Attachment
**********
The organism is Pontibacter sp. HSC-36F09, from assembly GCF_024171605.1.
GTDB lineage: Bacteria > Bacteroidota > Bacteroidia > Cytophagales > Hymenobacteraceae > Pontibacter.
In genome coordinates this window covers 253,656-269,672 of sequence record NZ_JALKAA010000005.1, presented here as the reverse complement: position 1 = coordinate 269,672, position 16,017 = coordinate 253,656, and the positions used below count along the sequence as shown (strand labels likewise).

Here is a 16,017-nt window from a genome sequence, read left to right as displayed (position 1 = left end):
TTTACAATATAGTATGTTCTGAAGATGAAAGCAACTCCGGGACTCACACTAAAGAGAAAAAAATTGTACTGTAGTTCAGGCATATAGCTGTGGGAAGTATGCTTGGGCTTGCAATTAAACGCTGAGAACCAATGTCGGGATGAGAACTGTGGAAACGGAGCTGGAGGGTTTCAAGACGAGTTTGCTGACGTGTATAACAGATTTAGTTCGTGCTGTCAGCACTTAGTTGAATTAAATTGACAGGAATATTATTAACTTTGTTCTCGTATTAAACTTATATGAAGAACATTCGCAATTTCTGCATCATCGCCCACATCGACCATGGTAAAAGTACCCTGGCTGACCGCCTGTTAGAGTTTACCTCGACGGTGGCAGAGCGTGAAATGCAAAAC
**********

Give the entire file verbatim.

The organism is Pontibacter sp. HSC-36F09, from assembly GCF_024171605.1.
GTDB lineage: Bacteria > Bacteroidota > Bacteroidia > Cytophagales > Hymenobacteraceae > Pontibacter.
In genome coordinates this window covers 253,656-269,672 of sequence record NZ_JALKAA010000005.1, presented here as the reverse complement: position 1 = coordinate 269,672, position 16,017 = coordinate 253,656, and the positions used below count along the sequence as shown (strand labels likewise).

Here is a 16,017-nt window from a genome sequence, read left to right as displayed (position 1 = left end):
TTTACAATATAGTATGTTCTGAAGATGAAAGCAACTCCGGGACTCACACTAAAGAGAAAAAAATTGTACTGTAGTTCAGGCATATAGCTGTGGGAAGTATGCTTGGGCTTGCAATTAAACGCTGAGAACCAATGTCGGGATGAGAACTGTGGAAACGGAGCTGGAGGGTTTCAAGACGAGTTTGCTGACGTGTATAACAGATTTAGTTCGTGCTGTCAGCACTTAGTTGAATTAAATTGACAGGAATATTATTAACTTTGTTCTCGTATTAAACTTATATGAAGAACATTCGCAATTTCTGCATCATCGCCCACATCGACCATGGTAAAAGTACCCTGGCTGACCGCCTGTTAGAGTTTACCTCGACGGTGGCAGAGCGTGAAATGCAAAAC